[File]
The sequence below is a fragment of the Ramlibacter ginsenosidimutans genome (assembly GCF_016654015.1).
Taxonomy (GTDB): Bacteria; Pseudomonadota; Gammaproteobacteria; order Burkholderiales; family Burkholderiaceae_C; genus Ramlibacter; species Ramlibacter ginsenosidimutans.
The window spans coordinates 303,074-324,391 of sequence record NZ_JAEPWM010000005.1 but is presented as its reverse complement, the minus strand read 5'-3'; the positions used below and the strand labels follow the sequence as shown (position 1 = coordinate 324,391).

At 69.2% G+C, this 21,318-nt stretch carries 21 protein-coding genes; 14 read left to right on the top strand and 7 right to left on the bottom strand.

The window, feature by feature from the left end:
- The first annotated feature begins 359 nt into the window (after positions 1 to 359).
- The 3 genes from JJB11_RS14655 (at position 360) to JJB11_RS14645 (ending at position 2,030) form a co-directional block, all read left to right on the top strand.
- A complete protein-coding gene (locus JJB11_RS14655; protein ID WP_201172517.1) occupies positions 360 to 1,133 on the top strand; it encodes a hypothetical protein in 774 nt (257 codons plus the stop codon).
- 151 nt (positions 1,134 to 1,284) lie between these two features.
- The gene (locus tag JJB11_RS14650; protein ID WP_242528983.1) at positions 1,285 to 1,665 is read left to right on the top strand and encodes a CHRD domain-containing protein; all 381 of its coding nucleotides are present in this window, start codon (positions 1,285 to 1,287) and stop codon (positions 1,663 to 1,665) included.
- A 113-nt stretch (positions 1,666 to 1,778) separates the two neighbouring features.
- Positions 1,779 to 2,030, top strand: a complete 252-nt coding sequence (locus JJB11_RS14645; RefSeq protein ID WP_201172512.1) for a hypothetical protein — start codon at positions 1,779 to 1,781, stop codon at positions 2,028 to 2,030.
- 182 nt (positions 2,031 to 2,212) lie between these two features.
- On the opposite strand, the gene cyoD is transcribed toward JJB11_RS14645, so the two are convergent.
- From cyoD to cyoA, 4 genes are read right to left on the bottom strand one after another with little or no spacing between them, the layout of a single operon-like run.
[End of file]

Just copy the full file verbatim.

The sequence below is a fragment of the Ramlibacter ginsenosidimutans genome (assembly GCF_016654015.1).
Taxonomy (GTDB): Bacteria; Pseudomonadota; Gammaproteobacteria; order Burkholderiales; family Burkholderiaceae_C; genus Ramlibacter; species Ramlibacter ginsenosidimutans.
The window spans coordinates 303,074-324,391 of sequence record NZ_JAEPWM010000005.1 but is presented as its reverse complement, the minus strand read 5'-3'; the positions used below and the strand labels follow the sequence as shown (position 1 = coordinate 324,391).

At 69.2% G+C, this 21,318-nt stretch carries 21 protein-coding genes; 14 read left to right on the top strand and 7 right to left on the bottom strand.

The window, feature by feature from the left end:
- The first annotated feature begins 359 nt into the window (after positions 1 to 359).
- The 3 genes from JJB11_RS14655 (at position 360) to JJB11_RS14645 (ending at position 2,030) form a co-directional block, all read left to right on the top strand.
- A complete protein-coding gene (locus JJB11_RS14655; protein ID WP_201172517.1) occupies positions 360 to 1,133 on the top strand; it encodes a hypothetical protein in 774 nt (257 codons plus the stop codon).
- 151 nt (positions 1,134 to 1,284) lie between these two features.
- The gene (locus tag JJB11_RS14650; protein ID WP_242528983.1) at positions 1,285 to 1,665 is read left to right on the top strand and encodes a CHRD domain-containing protein; all 381 of its coding nucleotides are present in this window, start codon (positions 1,285 to 1,287) and stop codon (positions 1,663 to 1,665) included.
- A 113-nt stretch (positions 1,666 to 1,778) separates the two neighbouring features.
- Positions 1,779 to 2,030, top strand: a complete 252-nt coding sequence (locus JJB11_RS14645; RefSeq protein ID WP_201172512.1) for a hypothetical protein — start codon at positions 1,779 to 1,781, stop codon at positions 2,028 to 2,030.
- 182 nt (positions 2,031 to 2,212) lie between these two features.
- On the opposite strand, the gene cyoD is transcribed toward JJB11_RS14645, so the two are convergent.
- From cyoD to cyoA, 4 genes are read right to left on the bottom strand one after another with little or no spacing between them, the layout of a single operon-like run.